Indeed, that is what you feel when you step into The Garden of Good and Evil: the nature-enfolded space by the river at Spier is a kind of alternative reality that simmers below the surface; a parallel plane where stories bubble to the surface; where characters come alive, become real. 

It’s a kind of “through the looking glass” adventure where, instead of “make-believe” theatricality, Bailey wants us to experience a very real energy being liberated.

There is no telling how you will respond to what you encounter. You might, on one night, go on at least half a dozen very different emotional and intellectual journeys. You might not understand; you might want to kick yourself for not “getting it”; rack your brain to make sense of it, or force yourself to create some kind of meaning out of the disparate pieces. 

The point is not to fret, though, but to instead let the night take you somewhere beyond understanding. There is no logic. All reactions and responses are valid. Bailey says it starts with the very basic human ritual of “sitting around a fire at night, in nature, within a circle of people, watching the flames, listening”.

That experience, he says, “connects us across millennia to our primal ancestors as stories are told and memories shared”. 

For a period of time, it is a chance to step out of the mundane world, to “reflect on the vastness of time and space that enfolds us” in order to “have our souls enriched and our imaginations expanded. (Or not).”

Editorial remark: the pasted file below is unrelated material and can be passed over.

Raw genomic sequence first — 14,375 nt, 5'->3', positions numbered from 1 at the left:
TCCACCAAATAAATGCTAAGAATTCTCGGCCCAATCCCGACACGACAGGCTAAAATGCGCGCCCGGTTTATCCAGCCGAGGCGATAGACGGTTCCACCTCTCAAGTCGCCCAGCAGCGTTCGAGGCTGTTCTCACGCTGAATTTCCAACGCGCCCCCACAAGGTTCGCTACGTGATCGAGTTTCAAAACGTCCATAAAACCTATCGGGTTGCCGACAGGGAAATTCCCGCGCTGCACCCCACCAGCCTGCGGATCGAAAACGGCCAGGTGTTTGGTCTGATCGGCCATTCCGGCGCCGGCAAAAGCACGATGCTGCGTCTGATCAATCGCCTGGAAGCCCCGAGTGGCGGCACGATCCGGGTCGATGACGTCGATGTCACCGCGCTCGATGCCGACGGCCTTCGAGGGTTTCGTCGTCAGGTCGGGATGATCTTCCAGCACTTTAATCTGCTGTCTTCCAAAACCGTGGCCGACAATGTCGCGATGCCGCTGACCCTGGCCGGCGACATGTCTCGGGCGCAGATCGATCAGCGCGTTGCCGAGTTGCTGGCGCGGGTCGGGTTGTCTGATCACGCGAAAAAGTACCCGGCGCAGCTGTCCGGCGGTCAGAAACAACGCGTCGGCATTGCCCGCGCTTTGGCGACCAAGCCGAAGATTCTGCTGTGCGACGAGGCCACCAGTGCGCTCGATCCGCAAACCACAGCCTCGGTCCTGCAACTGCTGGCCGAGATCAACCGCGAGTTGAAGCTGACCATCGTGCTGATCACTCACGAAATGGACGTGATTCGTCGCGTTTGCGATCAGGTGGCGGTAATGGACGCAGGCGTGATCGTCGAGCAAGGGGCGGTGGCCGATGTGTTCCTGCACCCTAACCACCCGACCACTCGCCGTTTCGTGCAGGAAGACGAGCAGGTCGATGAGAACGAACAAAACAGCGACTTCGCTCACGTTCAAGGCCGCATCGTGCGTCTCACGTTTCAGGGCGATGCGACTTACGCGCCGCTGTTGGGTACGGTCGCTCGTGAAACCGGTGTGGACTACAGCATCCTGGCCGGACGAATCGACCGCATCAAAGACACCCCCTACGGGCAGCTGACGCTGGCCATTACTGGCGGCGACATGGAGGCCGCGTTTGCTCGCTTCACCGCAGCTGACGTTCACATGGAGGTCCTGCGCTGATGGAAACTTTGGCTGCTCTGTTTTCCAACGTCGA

If nothing else, there will be magic in the air on the night. 

Something primal and simple and raw and strange. Even if you decide to ignore the humans doing the performing, there will be the background sound of the river, the millions of insects chirruping and frogs croaking as if participating in a vast primordial orchestra, along with the rustling leaves, the stir of a breeze, perhaps the cool night air’s nip. 

It is wondrous, gazing at the flickering fires around which the performances play out, letting yourself get lost in time and space. And discovering the wonder of simply being out and about on planet Earth, realising that nature and culture are not, in fact, two distinct things. 

But that they are both part of what it means to be human. DM

The Garden of Good and Evil is at Spier Wine Farm on Friday and Saturday nights until 18 November. Tickets via WebTickets


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  • Beezy Bailey says:

    Not to be missed. Bret Bailey is a genius who revolutionised South African theatre here and beyond. Facilitating three dimensional dreams for the lucky viewers of his other worldly creations allowing us to breathe deeply the starry mists and magic of humanity and life .